I think gender stereotyping happens a lot, stereotyping which likes to tell us what ‘a typical man or woman’ should be like. There are certainly plenty of heated discussions around this very topic, not least the current gender toy debate.
I’m coming at this whole gender stereotyping from a purely personal perspective here. I’m not a fan of stereotyping for obvious reasons. Neither for children or adults. i don’t find labelling of any description helpful or constructive. But somewhere and somehow I would argue that there are certain character traits and likes/dislikes that many women would seem to share and society and culture implicitly accepts. However, I don’t appear to share all of them, so does that mean I’m not like’most women’, or I’m only a partial woman (some sort of bionic woman maybe?!)
I have never worn makeup. Actually now I remember, I have worn it once at my wedding when I conceded to my family and allowed my sister to put some on my face. It was OK, but I’ve never wanted to wear it and have never felt comfortable having it on my face.
I don’t have a hairstyle. It’s cut so that I can blow dry it in no more than 5 minutes in the morning. I have no idea what the latest trends might be. Although I did like the Rachel from Friends bob for those of you who remember that. I never got my hair cut like that though-too much hassle! And as a teenager I did dye my hair plum in honour of the New Romantics, so I wasn’t a total fashion wasteland.
I’ve read Cosmopolitan magazine a couple of times and only because someone else had a copy and I was intrigued. Probably at the hairdressers or something. I’ve definitely never bought a copy. My magazine purchases used to be photography or film based. I say used to, because I never have time to read magazine’s anymore so buying them is a waste of money.
I do enjoy shopping but I’m probably happier in a bookshop than a clothes shop if I’m honest. And if I am looking for clothes or shoes, they’re casual wear. I don’t have any dressing up clothes-I hate dresses and skirts. Just don’t feel comfortable in them. And as for heels. I tried doxycycline shop online them once after being persuaded into it and how on earth do people walk in those things?
However, as with everything in life. I do share other aspects of the gender stereotype:
I do love chocolate. Every kind of chocolate pretty much. But especially Hotel Chocolat. That is just heaven.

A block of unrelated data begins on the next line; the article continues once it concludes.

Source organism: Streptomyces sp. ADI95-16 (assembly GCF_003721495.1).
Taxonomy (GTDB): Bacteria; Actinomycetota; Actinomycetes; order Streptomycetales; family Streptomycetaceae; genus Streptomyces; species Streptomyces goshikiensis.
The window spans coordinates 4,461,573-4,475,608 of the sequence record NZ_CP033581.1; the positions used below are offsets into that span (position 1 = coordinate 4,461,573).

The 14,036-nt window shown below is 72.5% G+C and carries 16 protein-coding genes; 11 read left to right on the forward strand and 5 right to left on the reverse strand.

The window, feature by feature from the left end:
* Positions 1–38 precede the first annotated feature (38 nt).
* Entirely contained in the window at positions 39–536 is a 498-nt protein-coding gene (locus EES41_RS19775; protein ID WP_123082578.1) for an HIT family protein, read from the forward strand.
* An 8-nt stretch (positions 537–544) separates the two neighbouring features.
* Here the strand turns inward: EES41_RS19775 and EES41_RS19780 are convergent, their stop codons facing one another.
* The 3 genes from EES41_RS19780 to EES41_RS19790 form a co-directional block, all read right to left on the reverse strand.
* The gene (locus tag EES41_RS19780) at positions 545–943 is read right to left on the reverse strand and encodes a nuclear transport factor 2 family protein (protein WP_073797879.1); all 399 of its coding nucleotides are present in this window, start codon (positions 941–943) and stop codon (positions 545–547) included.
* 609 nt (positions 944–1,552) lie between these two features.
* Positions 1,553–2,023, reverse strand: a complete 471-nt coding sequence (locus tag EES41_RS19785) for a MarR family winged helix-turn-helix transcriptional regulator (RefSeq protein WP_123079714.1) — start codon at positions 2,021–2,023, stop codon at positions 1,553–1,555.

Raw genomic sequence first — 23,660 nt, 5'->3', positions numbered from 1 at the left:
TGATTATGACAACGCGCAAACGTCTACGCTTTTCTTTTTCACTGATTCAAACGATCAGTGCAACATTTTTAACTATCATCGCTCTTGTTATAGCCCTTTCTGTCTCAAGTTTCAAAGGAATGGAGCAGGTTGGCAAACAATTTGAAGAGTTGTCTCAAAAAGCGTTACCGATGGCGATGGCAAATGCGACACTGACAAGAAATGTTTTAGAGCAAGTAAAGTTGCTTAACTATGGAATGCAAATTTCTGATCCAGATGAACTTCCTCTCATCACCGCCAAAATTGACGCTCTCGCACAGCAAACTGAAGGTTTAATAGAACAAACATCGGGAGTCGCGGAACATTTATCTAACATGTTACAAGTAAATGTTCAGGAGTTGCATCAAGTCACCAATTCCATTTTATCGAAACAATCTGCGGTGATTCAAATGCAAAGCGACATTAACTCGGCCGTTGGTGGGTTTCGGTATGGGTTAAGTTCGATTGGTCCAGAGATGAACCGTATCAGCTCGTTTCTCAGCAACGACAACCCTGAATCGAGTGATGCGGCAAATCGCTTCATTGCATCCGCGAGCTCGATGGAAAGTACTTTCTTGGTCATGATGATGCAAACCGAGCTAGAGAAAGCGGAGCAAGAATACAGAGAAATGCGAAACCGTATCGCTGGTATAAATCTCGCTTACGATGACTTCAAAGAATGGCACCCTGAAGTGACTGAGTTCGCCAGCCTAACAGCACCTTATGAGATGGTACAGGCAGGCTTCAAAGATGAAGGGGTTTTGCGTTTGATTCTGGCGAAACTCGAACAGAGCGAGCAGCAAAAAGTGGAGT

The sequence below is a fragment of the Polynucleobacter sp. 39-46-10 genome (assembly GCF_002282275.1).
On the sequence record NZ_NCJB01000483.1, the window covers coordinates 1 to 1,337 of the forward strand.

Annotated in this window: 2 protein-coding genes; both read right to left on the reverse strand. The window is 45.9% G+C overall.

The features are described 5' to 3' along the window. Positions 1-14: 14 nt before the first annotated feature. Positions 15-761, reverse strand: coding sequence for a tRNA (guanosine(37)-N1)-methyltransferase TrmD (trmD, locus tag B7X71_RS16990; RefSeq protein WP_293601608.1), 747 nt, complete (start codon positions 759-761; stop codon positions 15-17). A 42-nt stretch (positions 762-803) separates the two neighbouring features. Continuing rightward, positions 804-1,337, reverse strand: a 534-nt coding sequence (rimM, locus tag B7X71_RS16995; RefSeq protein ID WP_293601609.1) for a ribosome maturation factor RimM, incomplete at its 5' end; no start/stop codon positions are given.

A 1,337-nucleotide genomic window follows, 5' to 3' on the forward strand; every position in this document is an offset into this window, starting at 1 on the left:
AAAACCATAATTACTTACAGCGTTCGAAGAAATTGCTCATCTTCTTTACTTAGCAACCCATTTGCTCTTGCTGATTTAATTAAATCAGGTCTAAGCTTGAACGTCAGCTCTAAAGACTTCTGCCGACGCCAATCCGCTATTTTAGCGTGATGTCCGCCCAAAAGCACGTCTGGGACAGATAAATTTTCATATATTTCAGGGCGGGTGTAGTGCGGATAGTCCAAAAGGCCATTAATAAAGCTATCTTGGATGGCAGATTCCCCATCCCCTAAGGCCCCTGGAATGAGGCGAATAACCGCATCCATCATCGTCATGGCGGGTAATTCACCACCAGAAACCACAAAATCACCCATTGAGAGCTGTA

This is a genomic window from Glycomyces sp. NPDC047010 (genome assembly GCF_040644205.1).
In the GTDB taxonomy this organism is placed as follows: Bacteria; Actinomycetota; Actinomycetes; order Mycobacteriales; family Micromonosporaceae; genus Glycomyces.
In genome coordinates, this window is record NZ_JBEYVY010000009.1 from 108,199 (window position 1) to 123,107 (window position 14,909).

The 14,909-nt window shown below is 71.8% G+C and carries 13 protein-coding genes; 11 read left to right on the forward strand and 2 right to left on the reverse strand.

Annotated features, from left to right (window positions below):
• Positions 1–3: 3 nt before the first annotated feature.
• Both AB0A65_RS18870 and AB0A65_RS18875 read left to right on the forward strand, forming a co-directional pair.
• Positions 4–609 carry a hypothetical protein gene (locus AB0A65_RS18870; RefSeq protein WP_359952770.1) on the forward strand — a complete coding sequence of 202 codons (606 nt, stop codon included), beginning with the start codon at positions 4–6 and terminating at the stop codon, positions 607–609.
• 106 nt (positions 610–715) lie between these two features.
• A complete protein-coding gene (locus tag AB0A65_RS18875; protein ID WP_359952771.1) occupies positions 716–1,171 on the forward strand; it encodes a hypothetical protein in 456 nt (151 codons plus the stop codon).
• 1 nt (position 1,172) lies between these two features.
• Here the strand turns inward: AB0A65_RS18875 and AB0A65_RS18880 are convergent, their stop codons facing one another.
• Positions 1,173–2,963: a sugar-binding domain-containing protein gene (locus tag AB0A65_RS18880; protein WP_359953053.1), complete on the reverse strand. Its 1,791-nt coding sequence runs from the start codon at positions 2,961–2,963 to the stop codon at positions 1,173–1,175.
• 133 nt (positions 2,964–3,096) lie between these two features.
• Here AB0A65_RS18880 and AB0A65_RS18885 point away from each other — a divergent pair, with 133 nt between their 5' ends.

I also enjoy a bath with plenty of bubbles and candles, not that I get much opportunity these days!
I love chats. I love catching up with friends and nattering about everything for hours.
There are parts of my body that I’m less keen on shall we say, but I would never consider doing anything about it. It’s just a part of me.
The reason I’ve been thinking about gender stereotyping is because I have a daughter and I’m thinking about the role model I portray to her. I was a tom boy (probably still am) and so is she. I see much of me in her.
The other day she was teased at school for looking like a boy. It upset her a lot. But she doesn’t want to change who she is. She just wanted the girls doing the teasing to leave her alone. I remember a fair bit of that kind of thing too. Should I encourage her to adapt a little more so she doesn’t get teased or should I encourage her to stand her ground no matter what. It’s a tricky one that I’ve yet to work out. I hope she and I will work it out between us so that she reaches a place where she is happy to negotiate it herself.
The interesting point here is that the teasing came from other girls. I realise this is like opening a can of worms here but how much of our gender stereotyping comes from ourselves and society in general? Are there common traits for females that make you ‘more or less of a woman’? I’m not sure where I fit because I certainly don’t meet the criteria for a gender stereotyped female and neither does my daughter. Where will she fit? Perhaps it’s not just the large retail companies that need to be looking at their gender stereotyping. Maybe we should be looking a little closer at ourselves too and what we consider to be ‘typically male’ or ‘typically female’?